To delete an entire line, use <span style="color:green">dd</span>. To delete from the cursor to the end of the line, use <span style="color:green">d$</span>. To delete from the cursor to the beginning of the line, use <span style="color:green">d0</span>. The $ is shorthand for "end of the line," and 0 is shorthand for beginning of the line. You can also use ^.
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{{file|name=/etc/portage/repos.conf/funtoo.conf|desc=Example configuration override for Funtoo repository|body=
 
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[funtoo]
==Copying and Pasting in Vim==
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# moved to non-default location!
Let's look at copying and pasting real quick. To highlight text to copy, use the <span style="color:green">v</span>, <span style="color:green">V</span> and <span style="color:green">Ctrl-V</span> commands. You might have guessed by now that Vim commands are case-sensitive, So v and V are different things.
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location = /var/db/repos/funtoo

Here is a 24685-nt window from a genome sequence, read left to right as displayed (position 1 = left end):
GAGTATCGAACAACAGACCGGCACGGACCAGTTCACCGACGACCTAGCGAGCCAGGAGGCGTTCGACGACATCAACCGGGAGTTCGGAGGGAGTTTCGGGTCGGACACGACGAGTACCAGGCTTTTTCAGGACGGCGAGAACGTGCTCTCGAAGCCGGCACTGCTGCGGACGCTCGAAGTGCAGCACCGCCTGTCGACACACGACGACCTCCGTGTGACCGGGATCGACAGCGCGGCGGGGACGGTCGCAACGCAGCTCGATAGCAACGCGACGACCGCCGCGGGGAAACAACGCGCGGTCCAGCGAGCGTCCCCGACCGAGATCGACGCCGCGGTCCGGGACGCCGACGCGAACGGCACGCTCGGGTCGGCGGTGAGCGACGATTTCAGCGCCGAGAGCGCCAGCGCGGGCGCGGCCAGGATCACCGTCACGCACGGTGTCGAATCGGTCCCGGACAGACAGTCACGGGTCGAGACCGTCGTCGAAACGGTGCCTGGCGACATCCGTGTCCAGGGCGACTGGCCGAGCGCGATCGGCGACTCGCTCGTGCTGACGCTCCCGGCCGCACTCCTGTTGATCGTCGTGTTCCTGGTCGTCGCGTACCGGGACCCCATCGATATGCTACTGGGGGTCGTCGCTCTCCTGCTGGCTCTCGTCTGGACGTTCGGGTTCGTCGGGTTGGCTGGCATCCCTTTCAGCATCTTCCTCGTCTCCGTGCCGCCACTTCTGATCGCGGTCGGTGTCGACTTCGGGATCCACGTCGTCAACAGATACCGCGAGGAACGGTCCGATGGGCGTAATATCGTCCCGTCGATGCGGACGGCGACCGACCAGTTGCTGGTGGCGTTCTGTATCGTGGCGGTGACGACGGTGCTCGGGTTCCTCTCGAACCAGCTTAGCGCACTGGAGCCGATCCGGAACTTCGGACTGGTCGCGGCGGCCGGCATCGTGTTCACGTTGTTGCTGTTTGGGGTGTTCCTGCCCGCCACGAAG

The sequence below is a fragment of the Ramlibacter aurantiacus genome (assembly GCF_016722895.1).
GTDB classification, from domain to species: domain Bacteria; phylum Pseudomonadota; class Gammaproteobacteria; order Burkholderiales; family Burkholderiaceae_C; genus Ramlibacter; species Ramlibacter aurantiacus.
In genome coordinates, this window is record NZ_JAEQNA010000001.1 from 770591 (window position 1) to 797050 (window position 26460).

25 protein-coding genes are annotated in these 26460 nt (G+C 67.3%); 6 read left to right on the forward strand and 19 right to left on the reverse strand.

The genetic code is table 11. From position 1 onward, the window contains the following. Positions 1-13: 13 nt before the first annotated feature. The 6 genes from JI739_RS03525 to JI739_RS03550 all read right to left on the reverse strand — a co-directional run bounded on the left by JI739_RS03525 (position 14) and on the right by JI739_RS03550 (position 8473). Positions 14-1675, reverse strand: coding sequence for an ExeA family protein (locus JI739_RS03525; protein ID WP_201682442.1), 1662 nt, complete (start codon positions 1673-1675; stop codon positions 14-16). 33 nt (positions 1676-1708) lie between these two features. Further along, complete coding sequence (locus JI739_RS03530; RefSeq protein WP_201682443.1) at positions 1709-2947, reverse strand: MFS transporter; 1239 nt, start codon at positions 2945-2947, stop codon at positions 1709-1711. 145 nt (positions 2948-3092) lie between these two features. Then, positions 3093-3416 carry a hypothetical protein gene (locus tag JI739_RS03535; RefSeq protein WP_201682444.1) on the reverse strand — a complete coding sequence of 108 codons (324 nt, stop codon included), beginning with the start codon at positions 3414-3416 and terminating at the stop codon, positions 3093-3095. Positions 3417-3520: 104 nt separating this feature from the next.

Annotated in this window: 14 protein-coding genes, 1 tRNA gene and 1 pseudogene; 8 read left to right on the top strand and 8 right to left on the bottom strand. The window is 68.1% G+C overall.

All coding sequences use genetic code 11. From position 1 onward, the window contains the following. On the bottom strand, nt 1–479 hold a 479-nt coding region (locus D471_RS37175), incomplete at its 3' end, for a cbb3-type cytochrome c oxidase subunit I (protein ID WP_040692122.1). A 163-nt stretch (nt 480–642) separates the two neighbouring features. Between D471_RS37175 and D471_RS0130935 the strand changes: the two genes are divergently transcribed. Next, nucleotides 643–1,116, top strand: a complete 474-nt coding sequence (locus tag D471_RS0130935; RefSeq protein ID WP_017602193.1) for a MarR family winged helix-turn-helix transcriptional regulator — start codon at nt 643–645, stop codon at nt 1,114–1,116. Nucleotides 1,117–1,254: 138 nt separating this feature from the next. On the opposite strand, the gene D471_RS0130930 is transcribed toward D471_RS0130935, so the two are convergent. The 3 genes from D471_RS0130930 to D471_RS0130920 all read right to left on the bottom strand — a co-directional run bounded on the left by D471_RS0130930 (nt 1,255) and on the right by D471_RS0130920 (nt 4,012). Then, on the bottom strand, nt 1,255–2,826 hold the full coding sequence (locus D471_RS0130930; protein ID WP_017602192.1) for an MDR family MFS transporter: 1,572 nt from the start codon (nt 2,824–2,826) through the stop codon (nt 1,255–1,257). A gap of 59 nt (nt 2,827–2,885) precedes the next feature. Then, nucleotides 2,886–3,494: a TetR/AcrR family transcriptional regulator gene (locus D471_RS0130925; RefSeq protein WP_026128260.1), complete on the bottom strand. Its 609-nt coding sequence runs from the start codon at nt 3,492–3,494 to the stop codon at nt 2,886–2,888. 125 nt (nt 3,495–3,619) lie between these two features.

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sync-type = git
The <span style="color:green">v</span> command simply allows you to highlight changes character by character using the movement (hljk and others) or arrow keys. The <span style="color:green">v</span> command highlights entire lines. And the <span style="color:green">Ctrl-v</span> command highlights blocks of text -- very useful for highlighting and copying columns of text.
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sync-uri = git://github.com/funtoo/ports-2015.git
 
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auto-sync = yes
Once you've highlighted the text you want to copy, hit <span style="color:green">y</span> to "yank" the text into the buffer.
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To paste the text, use <span style="color:green">p</span> or <span style="color:green">P</span> to paste. The p command will paste after the cursor, and P pastes before the cursor.
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==Search and Replace==